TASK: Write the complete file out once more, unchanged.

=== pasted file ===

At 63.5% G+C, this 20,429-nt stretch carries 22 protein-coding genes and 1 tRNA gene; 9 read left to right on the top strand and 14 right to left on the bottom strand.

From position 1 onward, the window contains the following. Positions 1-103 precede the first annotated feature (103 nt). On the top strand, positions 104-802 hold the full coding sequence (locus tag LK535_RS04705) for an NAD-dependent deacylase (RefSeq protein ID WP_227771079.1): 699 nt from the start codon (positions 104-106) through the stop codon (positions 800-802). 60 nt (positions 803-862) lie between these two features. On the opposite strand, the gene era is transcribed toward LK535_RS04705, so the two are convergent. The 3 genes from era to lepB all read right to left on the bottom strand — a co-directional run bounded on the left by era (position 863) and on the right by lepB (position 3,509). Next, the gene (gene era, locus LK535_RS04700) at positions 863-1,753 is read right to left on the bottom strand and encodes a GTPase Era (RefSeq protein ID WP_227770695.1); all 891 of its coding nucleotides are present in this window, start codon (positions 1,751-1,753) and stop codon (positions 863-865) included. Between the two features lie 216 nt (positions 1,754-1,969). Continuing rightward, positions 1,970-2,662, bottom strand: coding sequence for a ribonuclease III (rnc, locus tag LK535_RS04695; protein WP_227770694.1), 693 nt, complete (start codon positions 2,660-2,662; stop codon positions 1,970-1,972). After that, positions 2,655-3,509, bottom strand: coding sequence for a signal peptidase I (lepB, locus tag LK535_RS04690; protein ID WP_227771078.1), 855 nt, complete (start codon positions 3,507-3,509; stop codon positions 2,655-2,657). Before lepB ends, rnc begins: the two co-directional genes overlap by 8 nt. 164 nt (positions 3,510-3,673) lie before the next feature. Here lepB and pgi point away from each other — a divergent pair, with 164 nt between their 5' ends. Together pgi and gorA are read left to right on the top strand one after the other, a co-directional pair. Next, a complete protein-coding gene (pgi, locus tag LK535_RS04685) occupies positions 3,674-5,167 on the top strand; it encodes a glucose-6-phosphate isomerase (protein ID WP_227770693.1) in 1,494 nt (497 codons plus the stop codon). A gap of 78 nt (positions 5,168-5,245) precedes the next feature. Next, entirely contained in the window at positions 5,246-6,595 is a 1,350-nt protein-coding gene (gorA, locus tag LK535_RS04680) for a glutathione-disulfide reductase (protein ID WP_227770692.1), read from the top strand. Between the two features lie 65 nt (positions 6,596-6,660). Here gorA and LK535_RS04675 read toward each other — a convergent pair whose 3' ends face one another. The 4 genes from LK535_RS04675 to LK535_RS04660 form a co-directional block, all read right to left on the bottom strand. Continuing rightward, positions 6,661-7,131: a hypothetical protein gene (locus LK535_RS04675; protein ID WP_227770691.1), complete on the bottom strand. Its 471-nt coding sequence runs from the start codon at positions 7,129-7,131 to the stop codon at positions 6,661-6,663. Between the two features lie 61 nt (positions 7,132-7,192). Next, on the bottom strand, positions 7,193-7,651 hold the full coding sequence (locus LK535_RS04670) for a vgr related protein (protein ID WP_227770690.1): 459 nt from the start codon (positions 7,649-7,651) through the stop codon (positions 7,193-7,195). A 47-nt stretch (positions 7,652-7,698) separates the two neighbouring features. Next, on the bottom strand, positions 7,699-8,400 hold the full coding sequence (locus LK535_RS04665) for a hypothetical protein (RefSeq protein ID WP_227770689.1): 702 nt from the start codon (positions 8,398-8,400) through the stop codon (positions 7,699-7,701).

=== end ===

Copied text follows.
At 63.5% G+C, this 20,429-nt stretch carries 22 protein-coding genes and 1 tRNA gene; 9 read left to right on the top strand and 14 right to left on the bottom strand.

From position 1 onward, the window contains the following. Positions 1-103 precede the first annotated feature (103 nt). On the top strand, positions 104-802 hold the full coding sequence (locus tag LK535_RS04705) for an NAD-dependent deacylase (RefSeq protein ID WP_227771079.1): 699 nt from the start codon (positions 104-106) through the stop codon (positions 800-802). 60 nt (positions 803-862) lie between these two features. On the opposite strand, the gene era is transcribed toward LK535_RS04705, so the two are convergent. The 3 genes from era to lepB all read right to left on the bottom strand — a co-directional run bounded on the left by era (position 863) and on the right by lepB (position 3,509). Next, the gene (gene era, locus LK535_RS04700) at positions 863-1,753 is read right to left on the bottom strand and encodes a GTPase Era (RefSeq protein ID WP_227770695.1); all 891 of its coding nucleotides are present in this window, start codon (positions 1,751-1,753) and stop codon (positions 863-865) included. Between the two features lie 216 nt (positions 1,754-1,969). Continuing rightward, positions 1,970-2,662, bottom strand: coding sequence for a ribonuclease III (rnc, locus tag LK535_RS04695; protein WP_227770694.1), 693 nt, complete (start codon positions 2,660-2,662; stop codon positions 1,970-1,972). After that, positions 2,655-3,509, bottom strand: coding sequence for a signal peptidase I (lepB, locus tag LK535_RS04690; protein ID WP_227771078.1), 855 nt, complete (start codon positions 3,507-3,509; stop codon positions 2,655-2,657). Before lepB ends, rnc begins: the two co-directional genes overlap by 8 nt. 164 nt (positions 3,510-3,673) lie before the next feature. Here lepB and pgi point away from each other — a divergent pair, with 164 nt between their 5' ends. Together pgi and gorA are read left to right on the top strand one after the other, a co-directional pair. Next, a complete protein-coding gene (pgi, locus tag LK535_RS04685) occupies positions 3,674-5,167 on the top strand; it encodes a glucose-6-phosphate isomerase (protein ID WP_227770693.1) in 1,494 nt (497 codons plus the stop codon). A gap of 78 nt (positions 5,168-5,245) precedes the next feature. Next, entirely contained in the window at positions 5,246-6,595 is a 1,350-nt protein-coding gene (gorA, locus tag LK535_RS04680) for a glutathione-disulfide reductase (protein ID WP_227770692.1), read from the top strand. Between the two features lie 65 nt (positions 6,596-6,660). Here gorA and LK535_RS04675 read toward each other — a convergent pair whose 3' ends face one another. The 4 genes from LK535_RS04675 to LK535_RS04660 form a co-directional block, all read right to left on the bottom strand. Continuing rightward, positions 6,661-7,131: a hypothetical protein gene (locus LK535_RS04675; protein ID WP_227770691.1), complete on the bottom strand. Its 471-nt coding sequence runs from the start codon at positions 7,129-7,131 to the stop codon at positions 6,661-6,663. Between the two features lie 61 nt (positions 7,132-7,192). Next, on the bottom strand, positions 7,193-7,651 hold the full coding sequence (locus LK535_RS04670) for a vgr related protein (protein ID WP_227770690.1): 459 nt from the start codon (positions 7,649-7,651) through the stop codon (positions 7,193-7,195). A 47-nt stretch (positions 7,652-7,698) separates the two neighbouring features. Next, on the bottom strand, positions 7,699-8,400 hold the full coding sequence (locus LK535_RS04665) for a hypothetical protein (RefSeq protein ID WP_227770689.1): 702 nt from the start codon (positions 8,398-8,400) through the stop codon (positions 7,699-7,701).